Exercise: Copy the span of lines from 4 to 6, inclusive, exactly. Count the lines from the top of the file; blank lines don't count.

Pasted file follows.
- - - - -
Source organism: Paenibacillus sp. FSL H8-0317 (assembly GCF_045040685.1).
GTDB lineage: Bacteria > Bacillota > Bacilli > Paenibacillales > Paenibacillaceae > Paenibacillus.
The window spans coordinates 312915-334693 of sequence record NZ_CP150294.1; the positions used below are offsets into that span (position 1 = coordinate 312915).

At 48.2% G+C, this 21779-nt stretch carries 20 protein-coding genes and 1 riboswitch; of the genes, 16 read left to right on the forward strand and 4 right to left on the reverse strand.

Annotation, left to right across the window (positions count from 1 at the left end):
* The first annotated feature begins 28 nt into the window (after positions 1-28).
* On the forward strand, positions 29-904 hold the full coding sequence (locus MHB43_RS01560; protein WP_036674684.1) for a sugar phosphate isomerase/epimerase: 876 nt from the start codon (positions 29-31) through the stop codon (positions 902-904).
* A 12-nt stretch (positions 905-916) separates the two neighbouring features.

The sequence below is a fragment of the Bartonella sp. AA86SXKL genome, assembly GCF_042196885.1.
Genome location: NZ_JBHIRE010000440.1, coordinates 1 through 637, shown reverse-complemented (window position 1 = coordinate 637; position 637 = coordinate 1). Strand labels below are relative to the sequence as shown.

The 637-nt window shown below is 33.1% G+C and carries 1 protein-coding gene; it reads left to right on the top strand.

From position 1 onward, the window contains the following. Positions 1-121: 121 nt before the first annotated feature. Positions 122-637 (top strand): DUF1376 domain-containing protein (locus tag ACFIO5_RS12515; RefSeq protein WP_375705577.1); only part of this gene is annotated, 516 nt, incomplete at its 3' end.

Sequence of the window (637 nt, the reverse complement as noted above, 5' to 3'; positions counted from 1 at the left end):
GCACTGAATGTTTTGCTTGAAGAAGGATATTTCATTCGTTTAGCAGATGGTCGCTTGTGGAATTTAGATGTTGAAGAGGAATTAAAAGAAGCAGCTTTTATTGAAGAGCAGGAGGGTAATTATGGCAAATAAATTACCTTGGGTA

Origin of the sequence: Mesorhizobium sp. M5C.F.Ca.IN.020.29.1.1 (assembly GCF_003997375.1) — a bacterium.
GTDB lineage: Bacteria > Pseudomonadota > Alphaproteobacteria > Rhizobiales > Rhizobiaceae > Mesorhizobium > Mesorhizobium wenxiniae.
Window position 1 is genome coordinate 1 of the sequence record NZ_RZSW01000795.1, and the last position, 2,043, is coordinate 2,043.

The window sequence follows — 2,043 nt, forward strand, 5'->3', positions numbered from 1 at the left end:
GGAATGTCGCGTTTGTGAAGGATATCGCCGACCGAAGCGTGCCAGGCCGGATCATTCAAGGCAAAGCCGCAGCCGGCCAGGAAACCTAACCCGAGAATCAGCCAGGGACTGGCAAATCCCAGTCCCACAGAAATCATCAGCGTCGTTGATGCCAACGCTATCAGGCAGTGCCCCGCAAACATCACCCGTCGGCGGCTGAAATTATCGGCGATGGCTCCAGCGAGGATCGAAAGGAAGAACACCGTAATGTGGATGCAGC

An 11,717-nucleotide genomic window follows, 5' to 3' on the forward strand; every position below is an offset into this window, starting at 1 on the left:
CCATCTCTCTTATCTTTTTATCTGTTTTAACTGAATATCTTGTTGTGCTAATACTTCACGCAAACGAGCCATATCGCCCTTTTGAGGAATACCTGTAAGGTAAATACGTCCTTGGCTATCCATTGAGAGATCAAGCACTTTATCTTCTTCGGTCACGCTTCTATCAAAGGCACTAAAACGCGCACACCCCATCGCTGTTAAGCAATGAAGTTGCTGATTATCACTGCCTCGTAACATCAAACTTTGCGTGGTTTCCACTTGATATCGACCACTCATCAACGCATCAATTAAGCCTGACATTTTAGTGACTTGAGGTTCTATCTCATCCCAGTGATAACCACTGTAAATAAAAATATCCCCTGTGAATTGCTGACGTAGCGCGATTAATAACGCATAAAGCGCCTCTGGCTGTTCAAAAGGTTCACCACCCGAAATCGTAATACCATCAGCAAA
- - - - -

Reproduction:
At 48.2% G+C, this 21779-nt stretch carries 20 protein-coding genes and 1 riboswitch; of the genes, 16 read left to right on the forward strand and 4 right to left on the reverse strand.

Annotation, left to right across the window (positions count from 1 at the left end):
* The first annotated feature begins 28 nt into the window (after positions 1-28).